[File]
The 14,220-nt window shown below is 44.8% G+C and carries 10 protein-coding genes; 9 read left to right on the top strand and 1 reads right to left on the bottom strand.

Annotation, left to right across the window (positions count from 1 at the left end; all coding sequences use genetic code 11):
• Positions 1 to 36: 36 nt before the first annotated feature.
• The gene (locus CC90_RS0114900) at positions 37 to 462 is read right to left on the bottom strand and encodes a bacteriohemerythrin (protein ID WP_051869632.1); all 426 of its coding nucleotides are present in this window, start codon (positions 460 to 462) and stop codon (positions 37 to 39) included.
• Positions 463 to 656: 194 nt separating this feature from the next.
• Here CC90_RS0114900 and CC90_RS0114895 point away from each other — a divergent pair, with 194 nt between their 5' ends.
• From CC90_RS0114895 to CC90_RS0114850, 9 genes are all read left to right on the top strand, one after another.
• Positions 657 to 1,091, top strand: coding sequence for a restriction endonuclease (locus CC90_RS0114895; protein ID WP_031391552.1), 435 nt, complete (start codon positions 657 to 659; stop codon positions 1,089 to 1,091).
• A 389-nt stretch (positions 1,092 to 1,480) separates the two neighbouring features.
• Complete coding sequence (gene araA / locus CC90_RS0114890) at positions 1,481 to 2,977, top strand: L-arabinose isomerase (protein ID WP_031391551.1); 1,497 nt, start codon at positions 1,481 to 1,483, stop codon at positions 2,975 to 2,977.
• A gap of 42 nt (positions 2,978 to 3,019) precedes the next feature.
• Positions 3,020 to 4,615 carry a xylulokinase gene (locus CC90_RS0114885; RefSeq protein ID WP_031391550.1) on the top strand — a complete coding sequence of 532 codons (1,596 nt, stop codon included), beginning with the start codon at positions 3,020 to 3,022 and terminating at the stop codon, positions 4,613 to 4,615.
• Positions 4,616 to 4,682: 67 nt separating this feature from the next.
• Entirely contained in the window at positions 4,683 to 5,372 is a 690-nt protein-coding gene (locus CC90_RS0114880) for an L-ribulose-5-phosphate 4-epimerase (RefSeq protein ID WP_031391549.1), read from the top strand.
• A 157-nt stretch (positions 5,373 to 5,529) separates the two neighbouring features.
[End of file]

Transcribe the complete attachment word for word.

The 14,220-nt window shown below is 44.8% G+C and carries 10 protein-coding genes; 9 read left to right on the top strand and 1 reads right to left on the bottom strand.

Annotation, left to right across the window (positions count from 1 at the left end; all coding sequences use genetic code 11):
• Positions 1 to 36: 36 nt before the first annotated feature.
• The gene (locus CC90_RS0114900) at positions 37 to 462 is read right to left on the bottom strand and encodes a bacteriohemerythrin (protein ID WP_051869632.1); all 426 of its coding nucleotides are present in this window, start codon (positions 460 to 462) and stop codon (positions 37 to 39) included.
• Positions 463 to 656: 194 nt separating this feature from the next.
• Here CC90_RS0114900 and CC90_RS0114895 point away from each other — a divergent pair, with 194 nt between their 5' ends.
• From CC90_RS0114895 to CC90_RS0114850, 9 genes are all read left to right on the top strand, one after another.
• Positions 657 to 1,091, top strand: coding sequence for a restriction endonuclease (locus CC90_RS0114895; protein ID WP_031391552.1), 435 nt, complete (start codon positions 657 to 659; stop codon positions 1,089 to 1,091).
• A 389-nt stretch (positions 1,092 to 1,480) separates the two neighbouring features.
• Complete coding sequence (gene araA / locus CC90_RS0114890) at positions 1,481 to 2,977, top strand: L-arabinose isomerase (protein ID WP_031391551.1); 1,497 nt, start codon at positions 1,481 to 1,483, stop codon at positions 2,975 to 2,977.
• A gap of 42 nt (positions 2,978 to 3,019) precedes the next feature.
• Positions 3,020 to 4,615 carry a xylulokinase gene (locus CC90_RS0114885; RefSeq protein ID WP_031391550.1) on the top strand — a complete coding sequence of 532 codons (1,596 nt, stop codon included), beginning with the start codon at positions 3,020 to 3,022 and terminating at the stop codon, positions 4,613 to 4,615.
• Positions 4,616 to 4,682: 67 nt separating this feature from the next.
• Entirely contained in the window at positions 4,683 to 5,372 is a 690-nt protein-coding gene (locus CC90_RS0114880) for an L-ribulose-5-phosphate 4-epimerase (RefSeq protein ID WP_031391549.1), read from the top strand.
• A 157-nt stretch (positions 5,373 to 5,529) separates the two neighbouring features.